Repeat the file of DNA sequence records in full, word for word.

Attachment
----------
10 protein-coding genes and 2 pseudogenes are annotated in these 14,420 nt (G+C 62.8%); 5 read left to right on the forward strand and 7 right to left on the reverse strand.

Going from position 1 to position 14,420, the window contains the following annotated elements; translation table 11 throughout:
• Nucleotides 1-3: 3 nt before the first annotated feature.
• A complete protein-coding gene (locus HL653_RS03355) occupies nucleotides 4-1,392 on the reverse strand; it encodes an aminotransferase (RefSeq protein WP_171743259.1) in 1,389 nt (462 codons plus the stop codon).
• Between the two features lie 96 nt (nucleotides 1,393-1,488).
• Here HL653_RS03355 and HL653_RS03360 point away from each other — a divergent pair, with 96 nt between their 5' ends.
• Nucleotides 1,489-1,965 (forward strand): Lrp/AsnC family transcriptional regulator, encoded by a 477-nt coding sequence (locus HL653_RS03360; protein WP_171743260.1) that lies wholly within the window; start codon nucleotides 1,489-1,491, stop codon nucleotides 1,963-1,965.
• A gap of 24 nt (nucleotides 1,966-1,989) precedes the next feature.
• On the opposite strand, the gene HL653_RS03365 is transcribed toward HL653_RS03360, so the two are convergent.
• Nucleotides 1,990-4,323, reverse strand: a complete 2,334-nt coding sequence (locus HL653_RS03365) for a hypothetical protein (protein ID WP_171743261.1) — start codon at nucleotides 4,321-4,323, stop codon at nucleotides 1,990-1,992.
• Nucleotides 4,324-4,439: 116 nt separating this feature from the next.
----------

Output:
10 protein-coding genes and 2 pseudogenes are annotated in these 14,420 nt (G+C 62.8%); 5 read left to right on the forward strand and 7 right to left on the reverse strand.

Going from position 1 to position 14,420, the window contains the following annotated elements; translation table 11 throughout:
• Nucleotides 1-3: 3 nt before the first annotated feature.
• A complete protein-coding gene (locus HL653_RS03355) occupies nucleotides 4-1,392 on the reverse strand; it encodes an aminotransferase (RefSeq protein WP_171743259.1) in 1,389 nt (462 codons plus the stop codon).
• Between the two features lie 96 nt (nucleotides 1,393-1,488).
• Here HL653_RS03355 and HL653_RS03360 point away from each other — a divergent pair, with 96 nt between their 5' ends.
• Nucleotides 1,489-1,965 (forward strand): Lrp/AsnC family transcriptional regulator, encoded by a 477-nt coding sequence (locus HL653_RS03360; protein WP_171743260.1) that lies wholly within the window; start codon nucleotides 1,489-1,491, stop codon nucleotides 1,963-1,965.
• A gap of 24 nt (nucleotides 1,966-1,989) precedes the next feature.
• On the opposite strand, the gene HL653_RS03365 is transcribed toward HL653_RS03360, so the two are convergent.
• Nucleotides 1,990-4,323, reverse strand: a complete 2,334-nt coding sequence (locus HL653_RS03365) for a hypothetical protein (protein ID WP_171743261.1) — start codon at nucleotides 4,321-4,323, stop codon at nucleotides 1,990-1,992.
• Nucleotides 4,324-4,439: 116 nt separating this feature from the next.